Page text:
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INTRODUCTION

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If you didn’t document it, then it hasn’t been done. This adage is the standard in all healthcare settings because all providers must generate and maintain clear and concise records of each patient’s health and medical conditions for enhancing workflow, usability, and patient safety, all critical components of quality patient care.1 Further, documentation is required for providers to receive accurate and timely payment for services. Documentation outlines the care the patient received in a chronological and organized manner, and serves as a form of communication among practitioners, which is an important element that contributes to the quality of care provided. Each practitioner involved knows what evaluation has occurred, what the patient’s treatment plan is, and who will provide it. Furthermore, third-party payers may require documentation from practitioners that assures that the services provided are consistent with the insurance coverage.1,2 General components of documentation include:

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  • A complete and legible record;

  • Date of service, site of service, and identity of the practitioner;

  • Documentation for each encounter with a rationale for the encounter, physical findings, prior test results, and identified health risk factors;

  • An easily inferred rationale for ordering diagnostic tests or ancillary services, assessment, clinical impression (or diagnosis), and plan for care; and

  • Patient progress, response to and changes in treatment, and revision of the original diagnosis/assessment.

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Traditionally, this documentation was paper based; however, such records are often inaccessible at the point of care, not easily transferable or transportable, illegible, poorly organized, and missing key information. Due to these limitations, many academic centers and healthcare systems have developed and implemented electronic health records (EHRs). Further, the 2001 Institute of Medicine report Crossing the Quality Chasm identified the EHR as a key component in improving provider access to medical information, facilitating decision support and data collection, and reducing medical errors and associated costs.3 The EHR may also improve documentation with reduced clinical variation, better provision of quality preventative and chronic care, and increased security of confidential patient information.4,5,6,7 Furthermore, EHRs are associated with higher performance on certain quality measures.8,9,10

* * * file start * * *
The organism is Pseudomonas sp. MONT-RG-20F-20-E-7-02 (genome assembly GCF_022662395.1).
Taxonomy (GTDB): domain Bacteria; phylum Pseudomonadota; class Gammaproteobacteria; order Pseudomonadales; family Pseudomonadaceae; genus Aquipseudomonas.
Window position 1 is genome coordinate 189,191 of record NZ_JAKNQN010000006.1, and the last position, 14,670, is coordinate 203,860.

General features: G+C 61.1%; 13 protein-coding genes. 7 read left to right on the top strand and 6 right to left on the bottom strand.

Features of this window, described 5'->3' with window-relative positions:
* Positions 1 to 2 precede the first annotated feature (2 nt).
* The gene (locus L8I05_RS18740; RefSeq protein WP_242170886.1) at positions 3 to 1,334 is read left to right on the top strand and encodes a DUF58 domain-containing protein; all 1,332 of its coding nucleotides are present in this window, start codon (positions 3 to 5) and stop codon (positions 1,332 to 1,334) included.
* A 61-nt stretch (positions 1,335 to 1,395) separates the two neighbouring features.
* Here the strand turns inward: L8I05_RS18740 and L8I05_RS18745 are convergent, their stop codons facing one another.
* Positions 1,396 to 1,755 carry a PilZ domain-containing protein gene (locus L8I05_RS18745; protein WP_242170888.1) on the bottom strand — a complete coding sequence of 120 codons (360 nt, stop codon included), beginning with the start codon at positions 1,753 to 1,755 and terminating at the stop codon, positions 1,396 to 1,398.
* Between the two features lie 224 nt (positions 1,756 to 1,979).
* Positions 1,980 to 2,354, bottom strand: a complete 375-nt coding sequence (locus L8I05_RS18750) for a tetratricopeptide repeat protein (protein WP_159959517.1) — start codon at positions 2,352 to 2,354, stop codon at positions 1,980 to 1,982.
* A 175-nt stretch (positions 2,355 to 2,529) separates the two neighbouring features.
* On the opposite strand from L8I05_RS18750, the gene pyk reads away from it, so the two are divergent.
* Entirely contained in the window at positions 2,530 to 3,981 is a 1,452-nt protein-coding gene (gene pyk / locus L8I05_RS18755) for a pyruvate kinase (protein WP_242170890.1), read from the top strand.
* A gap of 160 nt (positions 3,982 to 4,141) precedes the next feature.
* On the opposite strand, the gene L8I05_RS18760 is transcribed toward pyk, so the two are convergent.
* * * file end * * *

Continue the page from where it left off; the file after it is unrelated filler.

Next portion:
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PRINCIPLES OF DOCUMENTATION

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Documentation includes pertinent facts, findings, and observations about a patient’s health history, including past and present illnesses, examinations, tests, treatments, and outcomes. With the growth of EHRs, other benefits have been identified:6,9

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  • Enhanced ability of providers to evaluate care, plan immediate treatment, and monitor care over time;

  • Easier communication and continuity of care among providers involved in the patient’s care;

  • More accurate and timely claims review and payment;

  • Improvement in the quality of care provided;

  • Increased time efficiency;

  • Greater adherence to practice guidelines;

  • Fewer medication errors and adverse drug events;

  • More appropriate utilization review and quality of care evaluations; and

  • Greater clarity of coding (ie, Current Procedural Terminology [CPT] and International Statistical Classification of Diseases and ...

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